Fred is living in the Paris Metro system. He is blackmailing Helena, whose safe he has robbed. Fred has various 'friends' all living in this sureal setting. The Roller is a rollerskating ... See full summary »
Enzo and Jacques have known each other for a long time. Their friendship started in their childhood days in the Mediterranean. They were not real friends in these days, but there was ... See full summary »
In the post-apocalyptic future, only a few humans are left. No one is able to speak; the film contains no dialogue, and characters communicate non-verbally. A determined loner befriends a ... See full summary »
In Marseille, the young Serbian-Albanian Adria Shala is an illegal immigrant traumatized by her past. Every now and then Adria recalls her life in Kosovo, when she was saved from rape by a ... See full summary »
André, a small-time ex-convict, seems to owe money to everyone in Paris, including a crime boss who promises to kill him if he doesn't repay him by midnight. After failing to find protection from the American embassy and the French police, a despairing André scrambles onto a bridge over the Seine, intending to leap to his death. He is surprised to see a tall, beautiful girl clinging to a rail on the same bridge, apparently preparing to end her life as well. She jumps, and he jumps too, suddenly resolving to save her life. After scrambling ashore, she tells him her name is Angel-A. Together, they take a cruise on the Seine, repay André's creditors, visit a Parisian nightspot, and more, as Angel-A helps André. He learns that for this purpose she has fallen out of the sky and into his life. André finds himself falling in love with this mysterious beauty. Written by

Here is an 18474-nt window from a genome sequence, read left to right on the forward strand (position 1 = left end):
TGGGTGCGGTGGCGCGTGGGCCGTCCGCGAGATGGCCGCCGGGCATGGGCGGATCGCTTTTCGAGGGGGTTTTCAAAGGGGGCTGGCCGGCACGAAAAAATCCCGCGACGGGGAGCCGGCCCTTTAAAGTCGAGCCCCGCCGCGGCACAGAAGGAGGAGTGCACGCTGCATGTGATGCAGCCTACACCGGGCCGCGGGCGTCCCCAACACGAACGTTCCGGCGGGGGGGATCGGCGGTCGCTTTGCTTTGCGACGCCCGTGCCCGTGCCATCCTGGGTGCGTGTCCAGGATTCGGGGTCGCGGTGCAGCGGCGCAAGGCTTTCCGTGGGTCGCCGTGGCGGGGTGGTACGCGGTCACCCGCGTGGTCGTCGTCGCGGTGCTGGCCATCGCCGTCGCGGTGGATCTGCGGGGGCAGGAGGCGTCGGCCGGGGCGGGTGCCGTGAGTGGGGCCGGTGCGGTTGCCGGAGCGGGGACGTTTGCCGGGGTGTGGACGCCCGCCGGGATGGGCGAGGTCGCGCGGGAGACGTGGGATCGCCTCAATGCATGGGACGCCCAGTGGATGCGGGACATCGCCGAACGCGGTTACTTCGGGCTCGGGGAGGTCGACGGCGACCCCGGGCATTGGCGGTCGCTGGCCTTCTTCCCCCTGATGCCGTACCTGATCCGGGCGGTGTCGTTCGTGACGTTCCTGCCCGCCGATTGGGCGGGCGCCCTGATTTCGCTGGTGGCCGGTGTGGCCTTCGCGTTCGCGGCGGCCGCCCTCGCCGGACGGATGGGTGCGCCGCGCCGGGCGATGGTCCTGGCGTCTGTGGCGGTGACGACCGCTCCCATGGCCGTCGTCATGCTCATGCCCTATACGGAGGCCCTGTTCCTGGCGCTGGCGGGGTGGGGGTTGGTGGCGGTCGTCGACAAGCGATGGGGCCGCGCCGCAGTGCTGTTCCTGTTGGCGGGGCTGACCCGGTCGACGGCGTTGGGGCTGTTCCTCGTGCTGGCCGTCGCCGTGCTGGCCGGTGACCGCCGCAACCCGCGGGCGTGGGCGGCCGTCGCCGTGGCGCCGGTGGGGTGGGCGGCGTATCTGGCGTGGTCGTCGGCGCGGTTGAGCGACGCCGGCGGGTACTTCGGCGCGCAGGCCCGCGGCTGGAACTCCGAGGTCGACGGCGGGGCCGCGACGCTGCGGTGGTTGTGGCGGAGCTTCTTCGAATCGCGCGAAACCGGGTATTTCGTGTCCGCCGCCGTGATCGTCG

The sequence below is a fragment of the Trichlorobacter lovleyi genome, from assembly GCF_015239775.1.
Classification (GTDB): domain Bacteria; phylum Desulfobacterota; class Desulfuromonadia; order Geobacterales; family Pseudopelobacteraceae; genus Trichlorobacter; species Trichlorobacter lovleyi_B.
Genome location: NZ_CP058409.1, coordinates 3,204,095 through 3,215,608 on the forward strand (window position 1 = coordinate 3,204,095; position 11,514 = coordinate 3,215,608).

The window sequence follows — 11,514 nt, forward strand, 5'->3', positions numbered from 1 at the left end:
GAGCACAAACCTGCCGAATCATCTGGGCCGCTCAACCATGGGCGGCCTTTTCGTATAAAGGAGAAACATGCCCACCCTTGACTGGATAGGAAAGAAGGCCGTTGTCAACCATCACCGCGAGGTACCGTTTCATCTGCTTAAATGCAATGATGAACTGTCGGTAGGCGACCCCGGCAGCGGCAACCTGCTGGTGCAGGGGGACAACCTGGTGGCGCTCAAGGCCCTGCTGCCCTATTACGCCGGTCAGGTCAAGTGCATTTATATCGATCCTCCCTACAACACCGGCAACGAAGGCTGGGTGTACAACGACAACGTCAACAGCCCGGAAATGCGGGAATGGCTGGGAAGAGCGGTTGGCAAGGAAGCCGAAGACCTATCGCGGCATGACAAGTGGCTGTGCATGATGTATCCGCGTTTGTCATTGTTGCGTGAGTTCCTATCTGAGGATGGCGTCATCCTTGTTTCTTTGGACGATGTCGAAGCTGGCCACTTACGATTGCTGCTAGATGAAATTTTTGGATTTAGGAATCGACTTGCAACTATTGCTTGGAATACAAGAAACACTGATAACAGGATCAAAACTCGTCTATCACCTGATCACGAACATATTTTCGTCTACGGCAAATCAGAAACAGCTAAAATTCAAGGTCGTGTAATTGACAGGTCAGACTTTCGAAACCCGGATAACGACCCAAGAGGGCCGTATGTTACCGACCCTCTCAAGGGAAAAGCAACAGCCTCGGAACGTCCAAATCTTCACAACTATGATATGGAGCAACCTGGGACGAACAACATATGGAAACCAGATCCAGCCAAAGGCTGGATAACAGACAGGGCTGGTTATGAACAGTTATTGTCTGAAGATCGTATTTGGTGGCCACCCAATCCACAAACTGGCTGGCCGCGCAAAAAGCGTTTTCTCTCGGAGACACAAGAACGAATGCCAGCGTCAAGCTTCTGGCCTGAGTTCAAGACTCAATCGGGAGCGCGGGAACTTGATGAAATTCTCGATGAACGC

Luc Besson once claimed that he would only ever direct a maximum of 10 films. Angel-A (2005) is his tenth movie. Obviously Besson has broken that promise - the 2013 release of The Family (2013) marked his 16th film. See more »
When Andre has a meeting with Frank in his office, the teaspoon on table changes position without Andre touching it. See more »
If I give you my life, would you know what to do with it?
If you give a man a carrot, he'll know what to do with it.
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A touching and funny in parts film about learning to love yourself
This film made me shed a tear or two (but then I am an emotional soul!). The comedic aspects, such as the total physical difference between the leads and the strength of the Angela were well placed. The reason for Angela coming into the life of Andre and her true identity could have been very tactlessly handled and cheesy in a Disney kind of way, but Besson made it seem as natural as catching a bus. Subtitles normally irritate me, but I didn't seem to notice them in this film. Paris in black and white is also very evocative and the filming was great in my opinion. I would recommend this film to anyone who fancies a fairly short film that makes you think about whether you appreciate your inner beauty and qualities.
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